When the Murderous Rapist later attempts to take the baby Johnny, Belinda shoots him dead and is put on trial for Murder, herself. After a veritable Mt. Everest of circumstantial evidence piles up against her and things seem to be the most grim, the goodness in the now Mrs. McCormick (Jan Sterling, remember?) has a change of heart and confesses in Open Court that her husband had bragged to her that the baby Johnny Belinda was his son.

IN a wonderfully quaint and beautifully filmed fade-out scene, Belinda and Dr. Richardson leave together; to Live Happily Ever After! THE END! A WARNER BROTHERS-FIRST NATIONAL PICTURE.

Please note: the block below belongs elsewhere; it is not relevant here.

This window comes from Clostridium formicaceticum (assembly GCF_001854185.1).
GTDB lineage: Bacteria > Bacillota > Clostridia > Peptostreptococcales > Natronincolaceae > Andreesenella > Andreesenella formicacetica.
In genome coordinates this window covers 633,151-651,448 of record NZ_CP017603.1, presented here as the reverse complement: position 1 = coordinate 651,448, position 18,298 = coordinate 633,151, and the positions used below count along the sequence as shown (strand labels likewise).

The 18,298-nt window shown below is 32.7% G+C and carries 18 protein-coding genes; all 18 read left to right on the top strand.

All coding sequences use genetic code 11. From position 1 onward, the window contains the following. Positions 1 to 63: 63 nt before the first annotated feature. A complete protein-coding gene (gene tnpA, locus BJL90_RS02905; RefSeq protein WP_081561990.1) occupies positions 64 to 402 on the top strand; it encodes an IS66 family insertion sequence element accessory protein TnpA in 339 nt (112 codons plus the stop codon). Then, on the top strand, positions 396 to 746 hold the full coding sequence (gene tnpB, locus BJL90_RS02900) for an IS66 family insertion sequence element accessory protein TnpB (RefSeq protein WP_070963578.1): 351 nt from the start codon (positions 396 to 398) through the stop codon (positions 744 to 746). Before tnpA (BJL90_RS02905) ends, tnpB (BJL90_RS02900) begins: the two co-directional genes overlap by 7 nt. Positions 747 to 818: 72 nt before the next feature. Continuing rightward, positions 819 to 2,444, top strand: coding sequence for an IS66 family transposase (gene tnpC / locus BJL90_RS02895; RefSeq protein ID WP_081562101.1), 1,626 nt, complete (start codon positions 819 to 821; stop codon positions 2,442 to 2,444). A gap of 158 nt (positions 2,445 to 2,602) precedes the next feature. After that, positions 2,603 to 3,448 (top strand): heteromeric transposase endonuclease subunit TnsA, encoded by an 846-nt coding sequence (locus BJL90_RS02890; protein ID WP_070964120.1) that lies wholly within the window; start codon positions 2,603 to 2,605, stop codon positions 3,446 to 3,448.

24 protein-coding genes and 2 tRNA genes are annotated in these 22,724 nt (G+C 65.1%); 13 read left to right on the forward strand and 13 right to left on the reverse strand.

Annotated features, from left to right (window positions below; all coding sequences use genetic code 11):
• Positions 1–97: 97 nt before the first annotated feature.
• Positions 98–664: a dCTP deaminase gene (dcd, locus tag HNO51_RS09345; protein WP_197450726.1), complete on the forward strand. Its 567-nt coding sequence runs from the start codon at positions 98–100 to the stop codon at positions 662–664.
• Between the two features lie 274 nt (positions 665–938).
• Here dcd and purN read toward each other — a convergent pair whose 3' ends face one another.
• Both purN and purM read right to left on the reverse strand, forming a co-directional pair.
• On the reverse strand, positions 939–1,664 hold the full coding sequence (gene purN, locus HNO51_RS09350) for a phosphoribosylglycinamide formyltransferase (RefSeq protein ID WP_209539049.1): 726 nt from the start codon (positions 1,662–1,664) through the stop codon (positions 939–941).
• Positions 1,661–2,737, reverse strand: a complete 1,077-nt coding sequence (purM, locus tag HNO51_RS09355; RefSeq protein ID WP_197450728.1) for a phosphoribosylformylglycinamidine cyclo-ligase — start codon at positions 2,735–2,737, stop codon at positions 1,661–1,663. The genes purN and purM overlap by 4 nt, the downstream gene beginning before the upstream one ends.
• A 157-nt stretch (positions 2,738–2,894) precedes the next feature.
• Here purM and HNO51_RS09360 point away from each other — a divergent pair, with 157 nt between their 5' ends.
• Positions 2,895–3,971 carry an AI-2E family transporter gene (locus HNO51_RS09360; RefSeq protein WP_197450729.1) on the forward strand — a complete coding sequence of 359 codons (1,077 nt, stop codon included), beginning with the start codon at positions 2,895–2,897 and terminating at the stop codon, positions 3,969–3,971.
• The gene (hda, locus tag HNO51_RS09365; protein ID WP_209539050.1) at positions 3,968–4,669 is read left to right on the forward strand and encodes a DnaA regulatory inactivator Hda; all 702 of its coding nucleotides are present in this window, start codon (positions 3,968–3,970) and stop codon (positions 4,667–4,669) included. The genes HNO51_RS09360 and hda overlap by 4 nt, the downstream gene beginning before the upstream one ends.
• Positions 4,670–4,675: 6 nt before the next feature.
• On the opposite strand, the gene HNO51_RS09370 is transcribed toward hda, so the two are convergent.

THE mounting of the Production, set in the Canadian Maritime Province of Nova Scotia was done on the California Coast of the Northern Part of the State; but not once did our mind say, "California", but rather we could feel a chilling Noreasterly blowing in or the damp and penetrating fog chilling our bones and penetrating our joints.

Although a work of Fiction, the Play's Storyline does bear a striking resemblance to the real life story of Helen Keller; who of course was both blind and deaf. Perhaps the story of the deaf & blind girl served as inspiration. POODLE SCHNITZ!!
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Engaging Drama of Small Town Dynamics.
Robert J. Maxwell11 May 2008
Warning: Spoilers